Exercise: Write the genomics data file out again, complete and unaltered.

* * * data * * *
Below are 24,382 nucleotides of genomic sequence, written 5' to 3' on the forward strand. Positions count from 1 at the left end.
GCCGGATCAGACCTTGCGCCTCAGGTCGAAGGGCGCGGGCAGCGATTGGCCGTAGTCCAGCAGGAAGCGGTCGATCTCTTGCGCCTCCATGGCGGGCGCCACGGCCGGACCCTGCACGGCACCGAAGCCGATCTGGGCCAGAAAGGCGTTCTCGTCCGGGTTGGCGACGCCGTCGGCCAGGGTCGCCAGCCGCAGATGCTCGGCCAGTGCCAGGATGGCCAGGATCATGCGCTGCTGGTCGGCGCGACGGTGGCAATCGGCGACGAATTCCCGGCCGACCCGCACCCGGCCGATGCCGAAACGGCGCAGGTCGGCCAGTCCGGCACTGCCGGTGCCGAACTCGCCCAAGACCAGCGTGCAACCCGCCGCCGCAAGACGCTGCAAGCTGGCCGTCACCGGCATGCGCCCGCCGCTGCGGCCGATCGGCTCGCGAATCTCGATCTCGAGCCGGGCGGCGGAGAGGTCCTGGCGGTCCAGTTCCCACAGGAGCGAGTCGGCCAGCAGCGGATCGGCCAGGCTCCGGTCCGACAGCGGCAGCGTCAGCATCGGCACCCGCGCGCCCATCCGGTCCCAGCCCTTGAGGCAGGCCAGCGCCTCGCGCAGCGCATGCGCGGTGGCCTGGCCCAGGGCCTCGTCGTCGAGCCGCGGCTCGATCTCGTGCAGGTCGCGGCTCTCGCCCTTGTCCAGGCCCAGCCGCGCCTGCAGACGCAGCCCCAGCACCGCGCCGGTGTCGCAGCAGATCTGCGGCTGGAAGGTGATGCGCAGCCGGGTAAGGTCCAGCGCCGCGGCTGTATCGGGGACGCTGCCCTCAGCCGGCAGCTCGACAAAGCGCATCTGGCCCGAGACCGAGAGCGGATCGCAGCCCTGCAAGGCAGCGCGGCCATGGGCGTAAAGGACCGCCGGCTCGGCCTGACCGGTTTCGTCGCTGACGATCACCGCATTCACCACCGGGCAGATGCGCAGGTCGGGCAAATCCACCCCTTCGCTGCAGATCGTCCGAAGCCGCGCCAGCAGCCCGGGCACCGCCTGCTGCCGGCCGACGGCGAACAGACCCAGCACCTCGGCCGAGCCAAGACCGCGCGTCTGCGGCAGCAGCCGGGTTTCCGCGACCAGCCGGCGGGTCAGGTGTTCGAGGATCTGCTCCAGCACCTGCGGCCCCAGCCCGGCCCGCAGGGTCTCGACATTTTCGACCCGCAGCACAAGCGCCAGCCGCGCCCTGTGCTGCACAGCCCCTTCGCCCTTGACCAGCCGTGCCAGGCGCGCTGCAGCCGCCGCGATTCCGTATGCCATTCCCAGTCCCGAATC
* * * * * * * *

Below are 24,382 nucleotides of genomic sequence, written 5' to 3' on the forward strand. Positions count from 1 at the left end.
GCCGGATCAGACCTTGCGCCTCAGGTCGAAGGGCGCGGGCAGCGATTGGCCGTAGTCCAGCAGGAAGCGGTCGATCTCTTGCGCCTCCATGGCGGGCGCCACGGCCGGACCCTGCACGGCACCGAAGCCGATCTGGGCCAGAAAGGCGTTCTCGTCCGGGTTGGCGACGCCGTCGGCCAGGGTCGCCAGCCGCAGATGCTCGGCCAGTGCCAGGATGGCCAGGATCATGCGCTGCTGGTCGGCGCGACGGTGGCAATCGGCGACGAATTCCCGGCCGACCCGCACCCGGCCGATGCCGAAACGGCGCAGGTCGGCCAGTCCGGCACTGCCGGTGCCGAACTCGCCCAAGACCAGCGTGCAACCCGCCGCCGCAAGACGCTGCAAGCTGGCCGTCACCGGCATGCGCCCGCCGCTGCGGCCGATCGGCTCGCGAATCTCGATCTCGAGCCGGGCGGCGGAGAGGTCCTGGCGGTCCAGTTCCCACAGGAGCGAGTCGGCCAGCAGCGGATCGGCCAGGCTCCGGTCCGACAGCGGCAGCGTCAGCATCGGCACCCGCGCGCCCATCCGGTCCCAGCCCTTGAGGCAGGCCAGCGCCTCGCGCAGCGCATGCGCGGTGGCCTGGCCCAGGGCCTCGTCGTCGAGCCGCGGCTCGATCTCGTGCAGGTCGCGGCTCTCGCCCTTGTCCAGGCCCAGCCGCGCCTGCAGACGCAGCCCCAGCACCGCGCCGGTGTCGCAGCAGATCTGCGGCTGGAAGGTGATGCGCAGCCGGGTAAGGTCCAGCGCCGCGGCTGTATCGGGGACGCTGCCCTCAGCCGGCAGCTCGACAAAGCGCATCTGGCCCGAGACCGAGAGCGGATCGCAGCCCTGCAAGGCAGCGCGGCCATGGGCGTAAAGGACCGCCGGCTCGGCCTGACCGGTTTCGTCGCTGACGATCACCGCATTCACCACCGGGCAGATGCGCAGGTCGGGCAAATCCACCCCTTCGCTGCAGATCGTCCGAAGCCGCGCCAGCAGCCCGGGCACCGCCTGCTGCCGGCCGACGGCGAACAGACCCAGCACCTCGGCCGAGCCAAGACCGCGCGTCTGCGGCAGCAGCCGGGTTTCCGCGACCAGCCGGCGGGTCAGGTGTTCGAGGATCTGCTCCAGCACCTGCGGCCCCAGCCCGGCCCGCAGGGTCTCGACATTTTCGACCCGCAGCACAAGCGCCAGCCGCGCCCTGTGCTGCACAGCCCCTTCGCCCTTGACCAGCCGTGCCAGGCGCGCTGCAGCCGCCGCGATTCCGTATGCCATTCCCAGTCCCGAATC